Why is this type of cleanse healthier than a juice cleanse?
I used to work at a detox spa in Palm Springs, so I’ve known quite a bit about juice cleansing. In a spa setting, where you’re resting most of the day and are removed from many of your daily stressors, juice cleansing can be very beneficial. But for the majority of people leading active, busy lives, juice cleansing can quickly fall short. For many, relying only on juice during your normal routine is not enough to provide the energy necessary to maintain balance and manage stress—in these situations, binging is common.
Why 21 days?
Research suggests that 21 days is the minimum amount of time you need to really develop a new habit, so I tried to work that into this program.
What’s the best way to eat clean on a budget?
Sometimes, clean food can seem expensive and unaffordable—but that thought is misguided. Sure, if we compare the immediate cost of eating clean to the immediate cost of eating junk, eating junk will almost always be cheaper…but that’s only part of it.
If you hang out at the register at most natural food stores across America, you’ll notice that the majority of foods that drive up the checkout total aren’t whole fruits, vegetables, and meats. The foods that cost the most are processed or boutique health foods like organic kettle cooked chips, strawberrymelon kombucha, glutenfree oatmeal cookies, and raw food maca bars. These foods taste great, but a diet of packaged natural foods isn’t what clean eating is all about. Clean eating is about focusing on a solid foundation of fruits, veggies, natural meats, and other whole foods.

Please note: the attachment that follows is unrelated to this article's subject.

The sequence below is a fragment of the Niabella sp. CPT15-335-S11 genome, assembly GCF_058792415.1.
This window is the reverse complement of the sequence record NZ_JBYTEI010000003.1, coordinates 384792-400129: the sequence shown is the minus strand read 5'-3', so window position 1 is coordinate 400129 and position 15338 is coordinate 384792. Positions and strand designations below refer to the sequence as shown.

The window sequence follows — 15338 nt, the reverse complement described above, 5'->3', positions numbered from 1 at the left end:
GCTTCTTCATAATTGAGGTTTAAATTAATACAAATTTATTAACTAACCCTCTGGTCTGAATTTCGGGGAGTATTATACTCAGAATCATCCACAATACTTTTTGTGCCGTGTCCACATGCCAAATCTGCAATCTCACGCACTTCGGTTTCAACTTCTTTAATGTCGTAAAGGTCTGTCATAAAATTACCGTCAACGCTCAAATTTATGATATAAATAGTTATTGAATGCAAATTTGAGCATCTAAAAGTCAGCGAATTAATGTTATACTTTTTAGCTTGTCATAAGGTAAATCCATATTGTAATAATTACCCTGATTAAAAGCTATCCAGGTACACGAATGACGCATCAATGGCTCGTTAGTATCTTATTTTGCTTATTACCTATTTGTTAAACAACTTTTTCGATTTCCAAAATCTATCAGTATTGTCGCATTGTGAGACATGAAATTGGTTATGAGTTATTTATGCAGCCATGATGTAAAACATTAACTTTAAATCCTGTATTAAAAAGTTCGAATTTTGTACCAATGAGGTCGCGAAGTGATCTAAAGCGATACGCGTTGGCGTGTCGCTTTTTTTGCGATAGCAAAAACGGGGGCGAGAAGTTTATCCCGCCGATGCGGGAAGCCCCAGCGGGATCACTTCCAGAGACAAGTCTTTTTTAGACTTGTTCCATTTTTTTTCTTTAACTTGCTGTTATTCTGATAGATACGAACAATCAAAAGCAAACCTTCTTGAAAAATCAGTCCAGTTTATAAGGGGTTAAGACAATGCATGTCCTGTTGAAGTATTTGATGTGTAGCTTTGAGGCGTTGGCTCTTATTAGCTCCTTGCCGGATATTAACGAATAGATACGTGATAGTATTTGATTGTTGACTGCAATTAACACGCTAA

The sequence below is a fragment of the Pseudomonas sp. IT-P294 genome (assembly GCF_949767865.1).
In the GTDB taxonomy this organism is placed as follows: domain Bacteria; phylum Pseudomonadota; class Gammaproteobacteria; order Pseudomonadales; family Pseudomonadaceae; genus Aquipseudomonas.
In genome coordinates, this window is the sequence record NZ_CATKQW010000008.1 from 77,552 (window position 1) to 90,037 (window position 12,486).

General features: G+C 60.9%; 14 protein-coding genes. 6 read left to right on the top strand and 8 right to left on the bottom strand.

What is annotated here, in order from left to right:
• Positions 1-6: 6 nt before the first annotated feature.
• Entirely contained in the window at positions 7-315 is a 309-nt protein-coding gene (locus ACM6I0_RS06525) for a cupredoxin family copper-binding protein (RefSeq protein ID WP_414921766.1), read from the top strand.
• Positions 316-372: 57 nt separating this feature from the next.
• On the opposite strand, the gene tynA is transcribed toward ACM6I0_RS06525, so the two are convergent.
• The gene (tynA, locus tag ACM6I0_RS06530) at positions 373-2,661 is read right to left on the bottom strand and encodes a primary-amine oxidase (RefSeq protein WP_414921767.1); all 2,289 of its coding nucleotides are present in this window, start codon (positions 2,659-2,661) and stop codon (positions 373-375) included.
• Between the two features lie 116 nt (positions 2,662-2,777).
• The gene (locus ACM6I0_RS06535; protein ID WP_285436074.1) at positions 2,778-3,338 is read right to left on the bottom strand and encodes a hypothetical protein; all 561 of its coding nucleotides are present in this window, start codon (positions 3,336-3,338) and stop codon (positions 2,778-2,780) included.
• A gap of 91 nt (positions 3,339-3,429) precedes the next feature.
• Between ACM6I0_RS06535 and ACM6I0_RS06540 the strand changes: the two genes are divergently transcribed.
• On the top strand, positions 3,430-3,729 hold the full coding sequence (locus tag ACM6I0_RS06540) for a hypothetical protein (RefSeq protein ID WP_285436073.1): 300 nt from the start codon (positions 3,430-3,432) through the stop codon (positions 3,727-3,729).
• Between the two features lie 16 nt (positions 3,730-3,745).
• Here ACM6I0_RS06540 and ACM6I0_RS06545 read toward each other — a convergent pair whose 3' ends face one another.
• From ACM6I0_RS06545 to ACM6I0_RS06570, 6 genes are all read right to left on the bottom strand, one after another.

Also, restaurants are expensive. Sometimes especially clean ones. Simply to make almost half of our monthly meals is one of the easiest ways to ensure that we’ll keep a regular food budget.
What’s in your fridge right now?
Simple foods. Vegetables, greens, chicken, fish, almond and coconut milk, berries. In my cabinet. I keep almond butter, Braggs Liquid Aminos, Dr Schulze’s Superfood Greens for salads, and different types of sea salt. I make my daily shakes with my Clean Program mix and whatever fruit I have around.
What’s your best advice for first time cleansers?
Jump in and do it. Almost everyone can benefit dramatically from a balanced detox program. I don’t mean a purely juice or liquid program—I know people can get nervous, but when you look at what you are actually doing during the 21 days, you’re feeding your body the best quality stuff. You can’t go wrong with that. I’ve seen so many people transform their life from a good 21 day program, and I really want you to succeed. I’ll do everything I can to get you there.